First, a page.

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Poster F107

The relationship between EEG functional connectivity during sleep and cognitive function in Parkinson’s disease

Poster Session F - Tuesday, April 16, 2024, 8:00 – 10:00 am EDT, Sheraton Hall ABC

Soraya Lahlou1 (, Jean-Francois Gagnon2,3, Julie Carrier2,4, Madeleine Sharp1; 1Montreal Neurological Institute, 2Center for Advanced Research in Sleep Medicine, 3Université du Québec à Montréal, 4University of Montreal

Changes to sleep are common in Parkinson’s disease (PD) and have been associated with worse cognitive performance. Much of this work has focused on either global measures of sleep architecture or on specific oscillations (e.g., sleep spindles). More recently, EEG-derived functional connectivity has also emerged as a possible predictor of cognitive function but little is known about the degree to which patterns of EEG connectivity during sleep can be associated to cognitive function in PD. PD patients (n=47) and healthy older adults (n=23) underwent a neuropsychological evaluation of five cognitive domains (attention, executive function, learning and memory, visuospatial abilities and language) and overnight polysomnography. EEG functional connectivity was measured using imaginary coherence in NREM2 and NREM3 across the delta, theta, alpha, low sigma and high sigma frequency bands. We used partial least squares correlational analysis to investigate the patterns of associations between sleep EEG functional connectivity and cognitive performance. In NREM2 we identified a significant latent variable that explained 38% of the covariance between EEG connectivity and cognition across PD patients and controls. This latent variable was associated with worse performance in all cognitive domains and with higher connectivity in delta and theta bands. In NREM3 the significant latent variable explained 57% of the covariance and was associated with worse memory and with increased connectivity across all frequency bands. Both NREM2 and NREM3 latent variables were similarly expressed across both PD patients and controls. These preliminary results suggest that NREM2 and NREM3 differentially contribute to cognitive performance in PD.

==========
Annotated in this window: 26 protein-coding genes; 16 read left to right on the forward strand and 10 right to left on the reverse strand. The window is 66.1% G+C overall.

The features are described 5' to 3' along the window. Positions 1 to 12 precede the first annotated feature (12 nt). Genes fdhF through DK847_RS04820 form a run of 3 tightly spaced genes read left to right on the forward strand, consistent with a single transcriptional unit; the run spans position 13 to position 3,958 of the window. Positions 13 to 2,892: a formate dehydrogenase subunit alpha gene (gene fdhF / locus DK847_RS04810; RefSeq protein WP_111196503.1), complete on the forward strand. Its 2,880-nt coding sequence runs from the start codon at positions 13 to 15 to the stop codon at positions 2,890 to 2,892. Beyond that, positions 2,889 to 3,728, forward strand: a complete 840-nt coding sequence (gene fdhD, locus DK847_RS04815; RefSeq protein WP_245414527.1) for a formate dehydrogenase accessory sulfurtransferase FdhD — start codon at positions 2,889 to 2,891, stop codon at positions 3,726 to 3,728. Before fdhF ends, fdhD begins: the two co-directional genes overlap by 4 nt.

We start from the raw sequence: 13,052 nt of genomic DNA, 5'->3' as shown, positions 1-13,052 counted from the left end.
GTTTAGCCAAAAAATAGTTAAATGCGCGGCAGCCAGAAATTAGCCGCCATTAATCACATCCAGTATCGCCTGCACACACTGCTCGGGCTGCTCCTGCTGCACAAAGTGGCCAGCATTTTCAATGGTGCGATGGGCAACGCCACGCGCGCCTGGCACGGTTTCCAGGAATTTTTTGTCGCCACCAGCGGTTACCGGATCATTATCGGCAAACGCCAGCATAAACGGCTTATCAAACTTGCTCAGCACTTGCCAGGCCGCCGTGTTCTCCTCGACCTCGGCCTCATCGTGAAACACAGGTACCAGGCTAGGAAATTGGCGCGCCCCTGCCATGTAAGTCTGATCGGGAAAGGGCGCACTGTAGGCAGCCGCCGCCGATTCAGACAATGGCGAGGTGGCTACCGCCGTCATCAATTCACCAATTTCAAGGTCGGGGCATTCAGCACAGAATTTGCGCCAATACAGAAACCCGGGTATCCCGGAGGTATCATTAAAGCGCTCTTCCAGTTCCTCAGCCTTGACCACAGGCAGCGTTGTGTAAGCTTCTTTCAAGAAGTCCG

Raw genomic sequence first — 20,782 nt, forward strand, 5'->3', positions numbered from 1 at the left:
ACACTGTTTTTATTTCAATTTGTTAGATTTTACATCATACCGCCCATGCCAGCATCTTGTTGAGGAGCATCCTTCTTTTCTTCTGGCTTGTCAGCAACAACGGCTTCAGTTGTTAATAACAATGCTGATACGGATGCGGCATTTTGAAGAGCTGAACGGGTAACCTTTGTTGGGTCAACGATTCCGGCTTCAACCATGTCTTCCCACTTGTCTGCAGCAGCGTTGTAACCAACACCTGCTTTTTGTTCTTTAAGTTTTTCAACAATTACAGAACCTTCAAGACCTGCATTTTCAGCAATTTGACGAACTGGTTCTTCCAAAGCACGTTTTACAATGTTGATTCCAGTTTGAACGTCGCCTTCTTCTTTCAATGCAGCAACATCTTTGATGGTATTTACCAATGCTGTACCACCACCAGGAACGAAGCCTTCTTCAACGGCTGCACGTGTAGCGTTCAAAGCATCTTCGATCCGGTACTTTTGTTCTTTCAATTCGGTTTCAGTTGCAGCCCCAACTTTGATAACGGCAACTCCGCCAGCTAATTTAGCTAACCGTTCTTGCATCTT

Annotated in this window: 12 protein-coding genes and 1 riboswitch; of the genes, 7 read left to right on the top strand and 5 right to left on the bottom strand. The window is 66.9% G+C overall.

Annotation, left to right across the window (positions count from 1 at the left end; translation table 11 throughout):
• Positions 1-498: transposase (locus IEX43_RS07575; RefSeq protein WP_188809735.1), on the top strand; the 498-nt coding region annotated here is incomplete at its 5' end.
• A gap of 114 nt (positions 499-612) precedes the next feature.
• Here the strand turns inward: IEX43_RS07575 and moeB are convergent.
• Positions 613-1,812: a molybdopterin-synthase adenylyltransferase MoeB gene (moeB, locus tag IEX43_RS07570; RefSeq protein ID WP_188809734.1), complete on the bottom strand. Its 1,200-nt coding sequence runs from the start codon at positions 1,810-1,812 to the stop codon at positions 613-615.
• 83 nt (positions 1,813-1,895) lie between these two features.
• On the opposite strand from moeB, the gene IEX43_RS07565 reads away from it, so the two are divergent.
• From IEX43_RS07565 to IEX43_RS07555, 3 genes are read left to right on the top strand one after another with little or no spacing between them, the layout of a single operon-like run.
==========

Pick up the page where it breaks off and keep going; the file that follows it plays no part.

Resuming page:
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April 13–16  |  2024